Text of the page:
As told by her parents
Our daughter Sanjana was diagnosed with a rare chromosome disorder at five. At around two and half years she took her first steps, and her first words were only after she turned 5. Despite intensive Speech/ OT/ PT, her milestones came painfully slow.
In the following years, she went through inclusive schools; and by the time she was fifteen started attending a pre-vocational skills center. Her pace of progress was painfully slow, but steady, nevertheless.
She was still not reading or writing without substantial help. The snail-paced progress and constant repetition were tiring us both out. It also affected us emotionally, not just physically.
When she was around seventeen, a compassionate fellow mom shared with us about her experience with NACD. We promptly went online to read details and case studies, and with a lot of hope in our hearts, contacted the NACD team.
After the first evaluation, we realized we were working truly hard to teach her, and she was working very hard to learn—but her brain was not ready for any learning! Her processing was at an extremely low level, and it was as if we were simply barking up the wrong tree.
Then came the program. At that point, I was also running a full-fledged design studio and had my hands full. I kept thinking about how I was going to implement this with our already overflowing schedules. But hope is powerful. It makes you stretch and do things you may not think you could do otherwise. We started the program, and just then covid hit India. Suddenly I was at home all day, her Center went online, and I could see her learning and her struggles, and we could manage our time better.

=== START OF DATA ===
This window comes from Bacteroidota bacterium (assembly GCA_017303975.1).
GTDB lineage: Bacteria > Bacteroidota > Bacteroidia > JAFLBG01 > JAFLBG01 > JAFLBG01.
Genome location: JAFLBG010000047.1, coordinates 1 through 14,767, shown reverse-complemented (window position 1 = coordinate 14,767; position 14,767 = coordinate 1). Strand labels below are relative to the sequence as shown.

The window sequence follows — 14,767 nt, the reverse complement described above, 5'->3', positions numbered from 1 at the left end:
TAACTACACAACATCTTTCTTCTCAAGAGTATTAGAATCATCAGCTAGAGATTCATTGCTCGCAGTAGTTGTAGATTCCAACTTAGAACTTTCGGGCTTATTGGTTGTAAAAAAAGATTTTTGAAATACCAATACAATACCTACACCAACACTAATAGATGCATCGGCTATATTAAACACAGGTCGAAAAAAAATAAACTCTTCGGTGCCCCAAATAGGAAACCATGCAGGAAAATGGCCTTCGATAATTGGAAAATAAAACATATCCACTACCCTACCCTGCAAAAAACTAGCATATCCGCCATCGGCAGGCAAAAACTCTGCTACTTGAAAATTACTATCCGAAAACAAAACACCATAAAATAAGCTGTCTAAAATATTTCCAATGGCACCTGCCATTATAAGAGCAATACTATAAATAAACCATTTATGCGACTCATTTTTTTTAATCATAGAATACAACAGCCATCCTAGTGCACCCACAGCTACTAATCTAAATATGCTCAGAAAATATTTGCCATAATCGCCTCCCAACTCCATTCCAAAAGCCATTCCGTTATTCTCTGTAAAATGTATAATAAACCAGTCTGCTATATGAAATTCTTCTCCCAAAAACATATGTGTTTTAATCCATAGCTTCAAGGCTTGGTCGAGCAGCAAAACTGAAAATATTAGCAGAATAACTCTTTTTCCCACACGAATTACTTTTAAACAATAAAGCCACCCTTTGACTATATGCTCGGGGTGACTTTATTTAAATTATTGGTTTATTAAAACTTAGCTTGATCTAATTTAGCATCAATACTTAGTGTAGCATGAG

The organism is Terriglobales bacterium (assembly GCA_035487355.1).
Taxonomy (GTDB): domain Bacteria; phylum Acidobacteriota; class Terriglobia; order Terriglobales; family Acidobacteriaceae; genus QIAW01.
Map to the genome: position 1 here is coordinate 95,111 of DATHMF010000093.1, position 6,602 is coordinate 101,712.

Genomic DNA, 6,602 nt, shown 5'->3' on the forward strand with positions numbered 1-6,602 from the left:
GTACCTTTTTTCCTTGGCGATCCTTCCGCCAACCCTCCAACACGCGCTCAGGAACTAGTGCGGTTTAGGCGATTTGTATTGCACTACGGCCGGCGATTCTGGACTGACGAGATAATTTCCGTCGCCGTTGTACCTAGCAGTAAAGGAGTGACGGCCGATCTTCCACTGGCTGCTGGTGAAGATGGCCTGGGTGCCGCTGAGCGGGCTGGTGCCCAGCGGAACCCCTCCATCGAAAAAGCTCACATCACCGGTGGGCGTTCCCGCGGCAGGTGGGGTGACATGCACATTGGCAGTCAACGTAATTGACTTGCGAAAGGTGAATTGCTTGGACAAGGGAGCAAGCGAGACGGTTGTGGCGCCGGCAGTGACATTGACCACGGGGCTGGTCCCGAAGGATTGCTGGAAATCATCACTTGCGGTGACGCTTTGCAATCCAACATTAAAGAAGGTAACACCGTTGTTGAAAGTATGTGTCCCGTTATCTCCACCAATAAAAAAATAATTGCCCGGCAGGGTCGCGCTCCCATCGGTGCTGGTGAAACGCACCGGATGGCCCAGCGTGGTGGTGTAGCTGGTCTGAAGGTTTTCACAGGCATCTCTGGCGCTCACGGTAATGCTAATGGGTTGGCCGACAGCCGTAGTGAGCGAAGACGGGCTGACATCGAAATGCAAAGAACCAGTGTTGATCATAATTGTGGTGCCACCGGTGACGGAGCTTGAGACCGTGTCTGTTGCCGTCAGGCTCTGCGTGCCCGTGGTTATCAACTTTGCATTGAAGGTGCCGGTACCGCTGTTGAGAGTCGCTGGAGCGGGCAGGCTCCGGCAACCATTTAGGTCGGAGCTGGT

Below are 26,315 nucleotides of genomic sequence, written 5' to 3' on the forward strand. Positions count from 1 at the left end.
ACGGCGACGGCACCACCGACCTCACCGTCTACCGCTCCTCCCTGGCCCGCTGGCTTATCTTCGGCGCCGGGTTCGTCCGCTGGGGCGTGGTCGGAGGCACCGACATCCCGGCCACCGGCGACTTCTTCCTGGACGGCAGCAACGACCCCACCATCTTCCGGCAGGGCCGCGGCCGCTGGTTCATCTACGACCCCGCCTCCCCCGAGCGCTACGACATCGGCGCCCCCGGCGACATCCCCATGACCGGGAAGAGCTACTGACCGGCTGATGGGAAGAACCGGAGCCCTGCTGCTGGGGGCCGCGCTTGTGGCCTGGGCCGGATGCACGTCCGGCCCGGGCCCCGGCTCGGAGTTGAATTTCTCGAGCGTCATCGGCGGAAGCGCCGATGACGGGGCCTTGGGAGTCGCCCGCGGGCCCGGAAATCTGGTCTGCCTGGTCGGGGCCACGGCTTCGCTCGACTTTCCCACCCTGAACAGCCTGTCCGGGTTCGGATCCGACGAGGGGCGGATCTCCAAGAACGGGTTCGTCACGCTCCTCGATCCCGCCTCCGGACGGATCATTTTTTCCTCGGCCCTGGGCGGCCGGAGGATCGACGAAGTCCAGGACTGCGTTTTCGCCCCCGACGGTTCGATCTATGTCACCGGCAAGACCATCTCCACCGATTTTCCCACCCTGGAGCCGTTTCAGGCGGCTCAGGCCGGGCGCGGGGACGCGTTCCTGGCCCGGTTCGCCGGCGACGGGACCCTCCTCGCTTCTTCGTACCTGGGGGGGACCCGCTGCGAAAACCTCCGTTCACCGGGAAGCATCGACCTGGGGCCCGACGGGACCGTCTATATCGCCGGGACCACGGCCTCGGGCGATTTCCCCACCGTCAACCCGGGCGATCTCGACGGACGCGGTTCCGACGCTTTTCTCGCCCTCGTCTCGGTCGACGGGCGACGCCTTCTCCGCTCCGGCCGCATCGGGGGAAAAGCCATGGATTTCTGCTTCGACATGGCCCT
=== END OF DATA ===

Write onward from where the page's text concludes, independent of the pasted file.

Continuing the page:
After regular rhythmic work daily, we saw growth pace had picked up. We saw that the otherwise snail-paced progress changed to seeing significant change every 4 months. Her processing level went up substantially and so did her learning! Improving her processing and acing the math facts gave her a much-needed base to proceed further. The reading, which was an activity she would dread and despise because of her intense struggle to perform the activity, changed to her enjoying the process. She still needs help to read, but it is with less struggle, more willingness and joy.
I now realize the value of a home program and chose to sell my design studio to be more available for Sanjana. While she is progressing well on the academic path, what helped us most is NACD’s focus on chores, independence, and skills. She’s independently doing many chores at home, picking up most skills needed for independent living.
We honed her love for arts and crafts into being a soap artist. She makes lovely natural artisanal soaps which we help her sell through her website www.thebluelephant.in. She’s independent in making soap, inventory logging, and many other tasks around it.
However, her biggest love is coffee and food☺. She is now a trained barista who makes amazing coffees and is currently pursuing a baking course. Her coffees are popular in the neighborhood, and they often drop in or order her coffee on weekends. Her signature is Orange Coffee!
We are constantly looking for creative ways to build skills in the most normative ways possible. Towards this, Lyn, our coach, gave us a fabulous idea to implement a home economy system where we transact at home to buy food and coffee, etc. This is slowly building her confidence and literacy around money.
In recent times, everyone who meets Sanjana can’t help but notice the change in her confidence, communication, comprehension, and independence.
As parents, what boosts our morale the most is the increased pace of progress and her ability to manage emotional outbursts. There was a time when meltdowns were frequent and would turn violent along with crying and screaming. Now not only have they dramatically reduced in number, but they are also more manageable. She can communicate even through those difficult moments and self-regulate to an extent. It is such a huge relief that they are no longer moments of insanity.
Lyn, our coach, and the team have just been phenomenal. Her advice and motivation keep us going on the right path. We are blessed to have them in our lives. Blessed to have found this wonderful program—NACD. And blessed to be able to hold this wonderful dream for Sanjana’s future of her living an independent, dignified life.